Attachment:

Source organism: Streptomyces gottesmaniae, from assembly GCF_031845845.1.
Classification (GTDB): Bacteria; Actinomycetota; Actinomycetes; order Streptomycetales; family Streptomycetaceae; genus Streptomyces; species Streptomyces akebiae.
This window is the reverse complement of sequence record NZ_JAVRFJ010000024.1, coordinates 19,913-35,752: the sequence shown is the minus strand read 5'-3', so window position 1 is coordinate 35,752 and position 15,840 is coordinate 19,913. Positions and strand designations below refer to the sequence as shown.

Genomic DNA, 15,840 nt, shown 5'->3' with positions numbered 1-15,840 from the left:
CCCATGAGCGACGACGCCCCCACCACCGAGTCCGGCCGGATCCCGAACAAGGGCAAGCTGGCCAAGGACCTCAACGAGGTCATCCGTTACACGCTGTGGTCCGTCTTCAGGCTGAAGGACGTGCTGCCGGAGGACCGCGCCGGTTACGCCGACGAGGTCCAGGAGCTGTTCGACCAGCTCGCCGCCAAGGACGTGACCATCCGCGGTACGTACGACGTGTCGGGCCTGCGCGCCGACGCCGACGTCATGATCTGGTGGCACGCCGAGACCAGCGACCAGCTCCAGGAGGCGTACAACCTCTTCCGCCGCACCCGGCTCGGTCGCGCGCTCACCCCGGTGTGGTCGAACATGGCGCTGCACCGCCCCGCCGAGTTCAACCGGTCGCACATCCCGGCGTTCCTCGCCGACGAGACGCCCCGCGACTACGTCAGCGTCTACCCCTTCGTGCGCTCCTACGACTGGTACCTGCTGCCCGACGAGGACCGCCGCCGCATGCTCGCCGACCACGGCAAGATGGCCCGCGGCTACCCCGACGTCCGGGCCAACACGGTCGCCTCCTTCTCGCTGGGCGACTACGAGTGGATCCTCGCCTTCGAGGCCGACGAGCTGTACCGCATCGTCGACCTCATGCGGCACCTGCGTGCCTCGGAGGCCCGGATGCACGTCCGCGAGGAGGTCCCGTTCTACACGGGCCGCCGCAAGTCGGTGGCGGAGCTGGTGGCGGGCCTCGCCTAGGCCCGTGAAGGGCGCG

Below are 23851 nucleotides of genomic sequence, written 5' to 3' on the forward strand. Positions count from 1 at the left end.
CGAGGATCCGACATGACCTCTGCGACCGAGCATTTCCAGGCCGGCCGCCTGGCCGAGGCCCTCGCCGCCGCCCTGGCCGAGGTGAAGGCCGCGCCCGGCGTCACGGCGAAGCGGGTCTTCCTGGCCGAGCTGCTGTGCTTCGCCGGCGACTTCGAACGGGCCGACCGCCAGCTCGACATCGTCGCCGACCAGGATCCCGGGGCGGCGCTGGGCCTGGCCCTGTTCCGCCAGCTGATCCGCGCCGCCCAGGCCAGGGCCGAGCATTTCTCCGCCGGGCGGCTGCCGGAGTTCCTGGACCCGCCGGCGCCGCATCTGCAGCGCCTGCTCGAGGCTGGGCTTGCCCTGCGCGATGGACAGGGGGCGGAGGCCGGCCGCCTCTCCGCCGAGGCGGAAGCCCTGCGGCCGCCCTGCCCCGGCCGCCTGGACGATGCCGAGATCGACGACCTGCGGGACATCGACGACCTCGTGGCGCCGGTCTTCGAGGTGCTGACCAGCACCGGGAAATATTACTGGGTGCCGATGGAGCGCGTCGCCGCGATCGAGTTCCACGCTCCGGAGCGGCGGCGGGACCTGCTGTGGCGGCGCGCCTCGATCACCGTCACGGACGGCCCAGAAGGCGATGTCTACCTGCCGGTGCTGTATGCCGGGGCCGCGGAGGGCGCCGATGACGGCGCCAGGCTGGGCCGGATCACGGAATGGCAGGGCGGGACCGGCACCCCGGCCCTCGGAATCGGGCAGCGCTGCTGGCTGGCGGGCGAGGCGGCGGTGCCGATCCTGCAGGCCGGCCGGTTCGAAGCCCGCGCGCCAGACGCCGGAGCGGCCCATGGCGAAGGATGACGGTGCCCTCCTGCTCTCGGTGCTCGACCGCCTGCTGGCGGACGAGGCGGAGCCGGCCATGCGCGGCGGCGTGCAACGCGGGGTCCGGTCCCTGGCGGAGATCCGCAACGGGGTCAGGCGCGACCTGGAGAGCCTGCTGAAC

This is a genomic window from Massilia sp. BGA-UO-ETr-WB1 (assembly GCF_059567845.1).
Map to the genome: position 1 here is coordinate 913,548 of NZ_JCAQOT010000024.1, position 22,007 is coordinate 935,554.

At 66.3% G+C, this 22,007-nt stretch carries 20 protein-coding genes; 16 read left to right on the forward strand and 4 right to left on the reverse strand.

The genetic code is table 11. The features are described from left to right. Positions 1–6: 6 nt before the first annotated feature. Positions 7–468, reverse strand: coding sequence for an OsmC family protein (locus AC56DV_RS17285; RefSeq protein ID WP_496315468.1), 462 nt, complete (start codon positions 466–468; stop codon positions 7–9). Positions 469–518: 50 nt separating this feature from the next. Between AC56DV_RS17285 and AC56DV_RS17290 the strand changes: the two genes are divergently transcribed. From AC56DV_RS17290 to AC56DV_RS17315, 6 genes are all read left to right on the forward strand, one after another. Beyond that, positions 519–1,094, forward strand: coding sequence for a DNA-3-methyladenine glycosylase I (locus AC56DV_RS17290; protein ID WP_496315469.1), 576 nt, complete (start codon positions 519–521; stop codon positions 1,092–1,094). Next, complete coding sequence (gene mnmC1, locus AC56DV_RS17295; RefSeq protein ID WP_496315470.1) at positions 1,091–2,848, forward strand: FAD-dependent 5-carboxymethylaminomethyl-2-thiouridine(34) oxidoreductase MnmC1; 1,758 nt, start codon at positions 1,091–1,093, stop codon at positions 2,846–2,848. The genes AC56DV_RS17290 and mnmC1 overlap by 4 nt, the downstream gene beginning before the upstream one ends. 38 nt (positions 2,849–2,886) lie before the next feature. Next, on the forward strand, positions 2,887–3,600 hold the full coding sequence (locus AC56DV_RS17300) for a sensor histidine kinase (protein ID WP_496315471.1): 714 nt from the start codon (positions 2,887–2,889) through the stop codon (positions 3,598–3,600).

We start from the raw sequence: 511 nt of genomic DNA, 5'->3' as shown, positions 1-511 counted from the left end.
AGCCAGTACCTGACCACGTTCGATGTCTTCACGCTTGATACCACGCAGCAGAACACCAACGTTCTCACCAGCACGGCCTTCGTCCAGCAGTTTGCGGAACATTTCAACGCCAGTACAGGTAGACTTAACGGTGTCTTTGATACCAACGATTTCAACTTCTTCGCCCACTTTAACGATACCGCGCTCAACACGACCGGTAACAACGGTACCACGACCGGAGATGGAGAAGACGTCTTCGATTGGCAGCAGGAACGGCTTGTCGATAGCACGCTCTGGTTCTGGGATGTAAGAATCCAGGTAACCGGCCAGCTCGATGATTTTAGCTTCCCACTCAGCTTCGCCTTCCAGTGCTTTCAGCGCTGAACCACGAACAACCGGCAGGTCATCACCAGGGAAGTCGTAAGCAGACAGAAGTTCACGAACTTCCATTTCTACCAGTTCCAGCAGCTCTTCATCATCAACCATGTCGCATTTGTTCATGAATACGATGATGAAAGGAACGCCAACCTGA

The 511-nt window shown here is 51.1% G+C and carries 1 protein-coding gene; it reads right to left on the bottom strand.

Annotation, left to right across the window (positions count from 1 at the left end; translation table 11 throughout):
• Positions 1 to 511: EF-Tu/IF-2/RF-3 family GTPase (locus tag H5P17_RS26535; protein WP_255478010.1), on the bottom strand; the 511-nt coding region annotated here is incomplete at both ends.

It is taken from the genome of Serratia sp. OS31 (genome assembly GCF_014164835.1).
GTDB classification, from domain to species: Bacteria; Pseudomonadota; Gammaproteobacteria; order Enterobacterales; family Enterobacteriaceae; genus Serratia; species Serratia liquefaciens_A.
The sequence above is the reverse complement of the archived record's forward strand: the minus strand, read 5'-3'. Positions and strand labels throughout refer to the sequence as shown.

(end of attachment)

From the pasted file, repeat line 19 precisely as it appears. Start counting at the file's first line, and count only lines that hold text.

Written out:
The sequence above is the reverse complement of the archived record's forward strand: the minus strand, read 5'-3'. Positions and strand labels throughout refer to the sequence as shown.